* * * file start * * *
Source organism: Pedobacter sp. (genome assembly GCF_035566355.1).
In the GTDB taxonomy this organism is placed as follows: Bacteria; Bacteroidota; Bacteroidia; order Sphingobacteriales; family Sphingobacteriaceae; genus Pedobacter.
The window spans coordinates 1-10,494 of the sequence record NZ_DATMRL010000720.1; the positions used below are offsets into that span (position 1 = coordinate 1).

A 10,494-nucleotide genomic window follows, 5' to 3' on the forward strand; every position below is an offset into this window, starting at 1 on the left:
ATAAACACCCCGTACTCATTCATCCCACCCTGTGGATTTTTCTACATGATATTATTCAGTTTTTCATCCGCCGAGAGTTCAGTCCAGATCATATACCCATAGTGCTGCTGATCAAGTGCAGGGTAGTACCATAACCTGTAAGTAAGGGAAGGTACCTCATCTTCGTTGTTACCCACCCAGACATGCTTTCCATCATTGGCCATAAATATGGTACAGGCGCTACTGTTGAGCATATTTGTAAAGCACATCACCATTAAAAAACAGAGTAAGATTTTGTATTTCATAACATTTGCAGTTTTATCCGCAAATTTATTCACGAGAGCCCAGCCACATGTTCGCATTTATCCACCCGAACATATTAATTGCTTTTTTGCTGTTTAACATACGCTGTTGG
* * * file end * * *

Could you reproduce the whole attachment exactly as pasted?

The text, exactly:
Source organism: Pedobacter sp. (genome assembly GCF_035566355.1).
In the GTDB taxonomy this organism is placed as follows: Bacteria; Bacteroidota; Bacteroidia; order Sphingobacteriales; family Sphingobacteriaceae; genus Pedobacter.
The window spans coordinates 1-10,494 of the sequence record NZ_DATMRL010000720.1; the positions used below are offsets into that span (position 1 = coordinate 1).

A 10,494-nucleotide genomic window follows, 5' to 3' on the forward strand; every position below is an offset into this window, starting at 1 on the left:
ATAAACACCCCGTACTCATTCATCCCACCCTGTGGATTTTTCTACATGATATTATTCAGTTTTTCATCCGCCGAGAGTTCAGTCCAGATCATATACCCATAGTGCTGCTGATCAAGTGCAGGGTAGTACCATAACCTGTAAGTAAGGGAAGGTACCTCATCTTCGTTGTTACCCACCCAGACATGCTTTCCATCATTGGCCATAAATATGGTACAGGCGCTACTGTTGAGCATATTTGTAAAGCACATCACCATTAAAAAACAGAGTAAGATTTTGTATTTCATAACATTTGCAGTTTTATCCGCAAATTTATTCACGAGAGCCCAGCCACATGTTCGCATTTATCCACCCGAACATATTAATTGCTTTTTTGCTGTTTAACATACGCTGTTGG